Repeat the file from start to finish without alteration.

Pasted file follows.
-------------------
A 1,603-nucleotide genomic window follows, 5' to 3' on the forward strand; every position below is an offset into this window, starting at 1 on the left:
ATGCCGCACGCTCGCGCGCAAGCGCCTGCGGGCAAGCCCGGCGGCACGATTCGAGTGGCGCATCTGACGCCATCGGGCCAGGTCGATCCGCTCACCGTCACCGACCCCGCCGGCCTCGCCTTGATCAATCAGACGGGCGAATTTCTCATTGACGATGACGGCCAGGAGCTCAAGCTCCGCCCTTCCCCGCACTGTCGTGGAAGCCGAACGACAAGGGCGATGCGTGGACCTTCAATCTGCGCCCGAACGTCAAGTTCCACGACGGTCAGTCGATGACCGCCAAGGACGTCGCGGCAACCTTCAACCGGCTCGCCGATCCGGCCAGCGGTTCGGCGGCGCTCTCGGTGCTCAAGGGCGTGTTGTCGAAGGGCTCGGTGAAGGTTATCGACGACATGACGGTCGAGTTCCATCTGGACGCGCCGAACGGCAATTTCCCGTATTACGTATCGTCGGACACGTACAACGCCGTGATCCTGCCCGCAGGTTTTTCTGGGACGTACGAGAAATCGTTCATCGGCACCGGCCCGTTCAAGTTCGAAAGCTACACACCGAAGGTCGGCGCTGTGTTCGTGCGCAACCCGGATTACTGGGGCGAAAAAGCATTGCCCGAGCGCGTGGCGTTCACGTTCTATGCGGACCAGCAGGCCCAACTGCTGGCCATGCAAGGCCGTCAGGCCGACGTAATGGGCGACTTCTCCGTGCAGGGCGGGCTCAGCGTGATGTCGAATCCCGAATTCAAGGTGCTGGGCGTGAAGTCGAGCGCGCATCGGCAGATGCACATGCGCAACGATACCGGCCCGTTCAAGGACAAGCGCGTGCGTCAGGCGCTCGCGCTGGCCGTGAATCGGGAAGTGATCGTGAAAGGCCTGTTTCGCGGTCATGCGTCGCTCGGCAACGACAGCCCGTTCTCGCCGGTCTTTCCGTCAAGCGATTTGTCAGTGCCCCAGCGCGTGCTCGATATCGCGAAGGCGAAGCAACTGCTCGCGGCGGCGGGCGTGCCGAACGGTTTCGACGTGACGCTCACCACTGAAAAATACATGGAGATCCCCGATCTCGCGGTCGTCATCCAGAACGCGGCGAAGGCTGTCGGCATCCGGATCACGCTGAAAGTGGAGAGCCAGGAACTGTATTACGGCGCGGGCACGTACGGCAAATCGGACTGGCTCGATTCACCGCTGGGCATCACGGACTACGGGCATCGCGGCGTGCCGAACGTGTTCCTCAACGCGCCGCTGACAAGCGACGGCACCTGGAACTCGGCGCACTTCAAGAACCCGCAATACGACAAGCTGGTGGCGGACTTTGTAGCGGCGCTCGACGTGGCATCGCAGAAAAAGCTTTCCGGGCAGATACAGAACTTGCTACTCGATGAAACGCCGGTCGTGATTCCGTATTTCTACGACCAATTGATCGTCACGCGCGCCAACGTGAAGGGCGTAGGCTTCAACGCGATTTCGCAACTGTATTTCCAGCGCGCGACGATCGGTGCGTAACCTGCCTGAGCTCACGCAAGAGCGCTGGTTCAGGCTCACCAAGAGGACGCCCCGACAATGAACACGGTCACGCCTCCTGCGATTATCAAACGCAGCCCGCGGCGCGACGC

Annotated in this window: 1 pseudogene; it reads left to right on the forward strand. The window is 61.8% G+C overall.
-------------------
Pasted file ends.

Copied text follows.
A 1,603-nucleotide genomic window follows, 5' to 3' on the forward strand; every position below is an offset into this window, starting at 1 on the left:
ATGCCGCACGCTCGCGCGCAAGCGCCTGCGGGCAAGCCCGGCGGCACGATTCGAGTGGCGCATCTGACGCCATCGGGCCAGGTCGATCCGCTCACCGTCACCGACCCCGCCGGCCTCGCCTTGATCAATCAGACGGGCGAATTTCTCATTGACGATGACGGCCAGGAGCTCAAGCTCCGCCCTTCCCCGCACTGTCGTGGAAGCCGAACGACAAGGGCGATGCGTGGACCTTCAATCTGCGCCCGAACGTCAAGTTCCACGACGGTCAGTCGATGACCGCCAAGGACGTCGCGGCAACCTTCAACCGGCTCGCCGATCCGGCCAGCGGTTCGGCGGCGCTCTCGGTGCTCAAGGGCGTGTTGTCGAAGGGCTCGGTGAAGGTTATCGACGACATGACGGTCGAGTTCCATCTGGACGCGCCGAACGGCAATTTCCCGTATTACGTATCGTCGGACACGTACAACGCCGTGATCCTGCCCGCAGGTTTTTCTGGGACGTACGAGAAATCGTTCATCGGCACCGGCCCGTTCAAGTTCGAAAGCTACACACCGAAGGTCGGCGCTGTGTTCGTGCGCAACCCGGATTACTGGGGCGAAAAAGCATTGCCCGAGCGCGTGGCGTTCACGTTCTATGCGGACCAGCAGGCCCAACTGCTGGCCATGCAAGGCCGTCAGGCCGACGTAATGGGCGACTTCTCCGTGCAGGGCGGGCTCAGCGTGATGTCGAATCCCGAATTCAAGGTGCTGGGCGTGAAGTCGAGCGCGCATCGGCAGATGCACATGCGCAACGATACCGGCCCGTTCAAGGACAAGCGCGTGCGTCAGGCGCTCGCGCTGGCCGTGAATCGGGAAGTGATCGTGAAAGGCCTGTTTCGCGGTCATGCGTCGCTCGGCAACGACAGCCCGTTCTCGCCGGTCTTTCCGTCAAGCGATTTGTCAGTGCCCCAGCGCGTGCTCGATATCGCGAAGGCGAAGCAACTGCTCGCGGCGGCGGGCGTGCCGAACGGTTTCGACGTGACGCTCACCACTGAAAAATACATGGAGATCCCCGATCTCGCGGTCGTCATCCAGAACGCGGCGAAGGCTGTCGGCATCCGGATCACGCTGAAAGTGGAGAGCCAGGAACTGTATTACGGCGCGGGCACGTACGGCAAATCGGACTGGCTCGATTCACCGCTGGGCATCACGGACTACGGGCATCGCGGCGTGCCGAACGTGTTCCTCAACGCGCCGCTGACAAGCGACGGCACCTGGAACTCGGCGCACTTCAAGAACCCGCAATACGACAAGCTGGTGGCGGACTTTGTAGCGGCGCTCGACGTGGCATCGCAGAAAAAGCTTTCCGGGCAGATACAGAACTTGCTACTCGATGAAACGCCGGTCGTGATTCCGTATTTCTACGACCAATTGATCGTCACGCGCGCCAACGTGAAGGGCGTAGGCTTCAACGCGATTTCGCAACTGTATTTCCAGCGCGCGACGATCGGTGCGTAACCTGCCTGAGCTCACGCAAGAGCGCTGGTTCAGGCTCACCAAGAGGACGCCCCGACAATGAACACGGTCACGCCTCCTGCGATTATCAAACGCAGCCCGCGGCGCGACGC

Annotated in this window: 1 pseudogene; it reads left to right on the forward strand. The window is 61.8% G+C overall.